One thing I DEFINITELY did not think in 2011 was that Tara needed the quotes because she had been barred from the locker room because she is a woman. But, alas, this is what happened. Apparently, this was because of a “misunderstanding.”

My point in this post is not the sexist policies of the Augusta National … I’m pretty sure there will be no movement in how people feel about those. But I should pause for a moment to say that “misunderstanding,” seems the wrong word choice here. Restrictive clubs do not have misunderstandings. They have policies they hope nobody will challenge. They have neanderthal views they mostly cloak in public and happily and pompously share behind closed doors — after those closed doors are locked. Yes, they make the rare exceptions to their restrictive policies to keep things legal — women reporters ARE, in fact, supposed to be allowed in the locker rooms during the Masters; longtime golf writer Melanie Hauser has been there often. I suspect that memo doesn’t always get circulated.

The Club, as is its legal right, is an openly and defiantly misogynistic club … its members once broadcast the Masters without commercials rather than allow their beloved sponsors to face the wrath of fair-minded people who believe that maybe 90 or so years after women got the vote in this country, America’s most beloved and sought after private golf club might consider inviting a woman or two to join in all its reindeer games.

I also have to admit I have a hard time building up much rage about the Augusta women membership issue. I don’t want my daughters to face closed doors and glass ceilings in their life. That’s one of the driving purposes of my life. On the other hand, I REALLY don’t want them to be members of Augusta National. A ludicrously rich group of men will not invite a ludicrously rich woman to join their ludicrously exclusive club with its shameful history of denying anyone even slightly different? That’s not in my world.

But this — not allowing a woman to do her job because she’s a woman? That is in my world. And excluding women is not a “misunderstanding” at Augusta. The word is laughable. Excluding women is a policy. It’s an overriding theme of the place. Should the guard have known that women reporters during Masters week are an exception to that policy of no women allowed. I would hope so. Maybe she was told and forgot. Maybe not. But you know how they say it’s always easier to ask for forgiveness than permission. At Augusta National it’s easier to bar women first and declare misunderstandings later.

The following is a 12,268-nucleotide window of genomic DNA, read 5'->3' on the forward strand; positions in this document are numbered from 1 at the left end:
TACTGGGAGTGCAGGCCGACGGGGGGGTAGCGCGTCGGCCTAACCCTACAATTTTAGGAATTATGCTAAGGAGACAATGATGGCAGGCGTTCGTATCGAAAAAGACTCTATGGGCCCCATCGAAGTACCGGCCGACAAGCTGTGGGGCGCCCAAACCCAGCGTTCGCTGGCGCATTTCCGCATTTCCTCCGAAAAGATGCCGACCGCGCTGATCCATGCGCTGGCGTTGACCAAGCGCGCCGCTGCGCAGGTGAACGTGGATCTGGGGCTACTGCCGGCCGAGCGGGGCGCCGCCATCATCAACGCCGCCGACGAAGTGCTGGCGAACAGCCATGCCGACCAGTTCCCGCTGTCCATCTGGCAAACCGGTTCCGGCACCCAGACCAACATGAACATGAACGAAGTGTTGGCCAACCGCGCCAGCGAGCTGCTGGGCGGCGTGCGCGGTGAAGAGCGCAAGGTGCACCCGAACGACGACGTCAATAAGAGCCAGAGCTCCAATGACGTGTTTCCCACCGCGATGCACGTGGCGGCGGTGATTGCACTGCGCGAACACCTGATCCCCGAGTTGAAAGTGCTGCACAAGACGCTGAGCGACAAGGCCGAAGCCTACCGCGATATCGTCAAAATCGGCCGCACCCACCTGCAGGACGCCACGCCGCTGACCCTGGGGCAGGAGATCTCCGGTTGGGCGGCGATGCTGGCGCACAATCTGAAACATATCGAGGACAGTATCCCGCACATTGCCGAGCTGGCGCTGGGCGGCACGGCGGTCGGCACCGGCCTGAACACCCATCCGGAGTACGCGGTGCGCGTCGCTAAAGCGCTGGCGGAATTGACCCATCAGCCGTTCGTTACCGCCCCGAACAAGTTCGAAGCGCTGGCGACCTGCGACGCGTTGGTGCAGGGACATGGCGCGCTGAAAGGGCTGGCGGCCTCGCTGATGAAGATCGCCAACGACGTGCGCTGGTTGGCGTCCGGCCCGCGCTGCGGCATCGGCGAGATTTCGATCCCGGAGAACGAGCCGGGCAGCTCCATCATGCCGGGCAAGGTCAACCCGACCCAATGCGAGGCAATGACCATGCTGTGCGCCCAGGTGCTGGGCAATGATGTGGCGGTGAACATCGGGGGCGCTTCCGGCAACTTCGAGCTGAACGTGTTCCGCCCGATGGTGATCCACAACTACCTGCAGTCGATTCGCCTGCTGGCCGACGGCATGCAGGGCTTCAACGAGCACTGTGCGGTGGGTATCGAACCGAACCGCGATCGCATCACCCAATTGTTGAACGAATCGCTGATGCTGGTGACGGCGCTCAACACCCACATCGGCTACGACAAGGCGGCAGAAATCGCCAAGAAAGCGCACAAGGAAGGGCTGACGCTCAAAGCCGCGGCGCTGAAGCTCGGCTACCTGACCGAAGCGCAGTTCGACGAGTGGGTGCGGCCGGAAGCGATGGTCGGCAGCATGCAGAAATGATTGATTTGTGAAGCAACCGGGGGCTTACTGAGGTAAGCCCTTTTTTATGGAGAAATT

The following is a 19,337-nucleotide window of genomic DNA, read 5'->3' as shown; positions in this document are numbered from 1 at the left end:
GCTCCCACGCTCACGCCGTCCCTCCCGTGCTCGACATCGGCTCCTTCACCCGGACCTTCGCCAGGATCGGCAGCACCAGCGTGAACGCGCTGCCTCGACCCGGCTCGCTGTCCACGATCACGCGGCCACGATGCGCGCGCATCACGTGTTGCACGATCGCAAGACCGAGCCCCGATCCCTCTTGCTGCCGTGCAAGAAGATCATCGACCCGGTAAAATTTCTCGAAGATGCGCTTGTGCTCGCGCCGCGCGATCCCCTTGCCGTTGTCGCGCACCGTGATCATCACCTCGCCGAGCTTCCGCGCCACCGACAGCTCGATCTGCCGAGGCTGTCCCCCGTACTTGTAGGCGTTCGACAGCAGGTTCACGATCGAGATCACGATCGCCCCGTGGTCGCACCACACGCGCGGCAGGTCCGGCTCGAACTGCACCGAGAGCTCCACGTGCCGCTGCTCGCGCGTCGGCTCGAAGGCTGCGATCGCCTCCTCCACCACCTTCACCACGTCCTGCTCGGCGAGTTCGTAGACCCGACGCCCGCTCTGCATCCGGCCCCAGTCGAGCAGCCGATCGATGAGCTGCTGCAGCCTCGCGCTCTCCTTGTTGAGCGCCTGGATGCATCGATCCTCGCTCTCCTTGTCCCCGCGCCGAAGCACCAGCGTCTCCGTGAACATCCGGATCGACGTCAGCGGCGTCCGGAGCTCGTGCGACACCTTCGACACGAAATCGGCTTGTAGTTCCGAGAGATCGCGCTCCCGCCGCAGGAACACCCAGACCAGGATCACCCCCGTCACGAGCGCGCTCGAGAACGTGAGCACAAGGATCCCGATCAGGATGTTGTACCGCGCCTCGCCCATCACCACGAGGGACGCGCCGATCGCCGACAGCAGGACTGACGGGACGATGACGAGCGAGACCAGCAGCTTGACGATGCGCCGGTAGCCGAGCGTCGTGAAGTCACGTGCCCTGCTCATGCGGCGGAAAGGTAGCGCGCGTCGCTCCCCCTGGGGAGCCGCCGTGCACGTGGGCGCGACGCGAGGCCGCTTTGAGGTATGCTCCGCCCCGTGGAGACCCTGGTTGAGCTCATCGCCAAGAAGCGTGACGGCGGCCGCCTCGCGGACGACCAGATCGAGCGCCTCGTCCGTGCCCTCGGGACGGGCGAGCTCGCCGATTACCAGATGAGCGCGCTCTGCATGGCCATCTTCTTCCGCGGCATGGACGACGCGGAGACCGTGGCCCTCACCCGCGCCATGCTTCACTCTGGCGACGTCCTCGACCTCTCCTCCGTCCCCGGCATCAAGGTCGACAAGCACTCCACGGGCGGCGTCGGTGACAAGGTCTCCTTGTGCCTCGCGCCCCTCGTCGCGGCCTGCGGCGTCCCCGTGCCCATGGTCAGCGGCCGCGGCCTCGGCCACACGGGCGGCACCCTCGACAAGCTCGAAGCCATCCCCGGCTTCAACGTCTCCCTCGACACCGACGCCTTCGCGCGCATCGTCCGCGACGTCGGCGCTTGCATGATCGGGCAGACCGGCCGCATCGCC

But, again, revisiting Augusta National’s close-mindedness is not my point here. No, my point is Tara, and the dignified way she handled this. And, more, some of the reaction to that. The comments. One of the touchstone issues of our era are the comments below stories you see on the Internet. They are sometimes vile, hateful, racist and sexist. They are sometimes mean-spirited, vicious, anonymous and cold-hearted. The are sometimes so crude and painful that you can’t help but hope that you do not live next door to any of these people.

I can remember The Kansas City Star once writing a story about the employees who had been laid off because of the terrible new economics of the newspaper industry. These were my friends, many of them, good people who work hard and have families and didn’t deserve that sort of terrible blow in their lives. Below the story was comment after comment from giddy, grotesque and anonymous people crowing that those people deserved to be fired because the Star is such a terrible newspaper. And my heart ached.

I’m not sure what it is about comments that can bring out such terrible words from people. Anonymity, maybe? The ease of typing? I must admit that I’ve watched in wonder the comments in this blog because they are almost always (and I mean 99.9%) well reasoned, thoughtful and overwhelmingly kind. I don’t just say that because of the nice things people say about me, though I obviously appreciate those. Even when people disagree or don’t like something, it’s most often done in the spirit of generosity. When someone steps over a line, other commenters almost always step in and say we don’t want that kind of viciousness here. We don’t need it. Go comment somewhere else. And, surprisingly often, the angry commenter will step back, perhaps even apologize. People often ask me why I dedicate so much of myself to the writing on this blog, why I write my heart out for it, and the answer is too complicated to explain (maybe even too complicated for me to understand) but one of the core reasons are the commenters, your intelligence, your friendliness, your thoughtful points both for and against. As my Dad likes to say, “Boy do you have smart commenters.” I feel lucky that we have our own little corner of the Internet.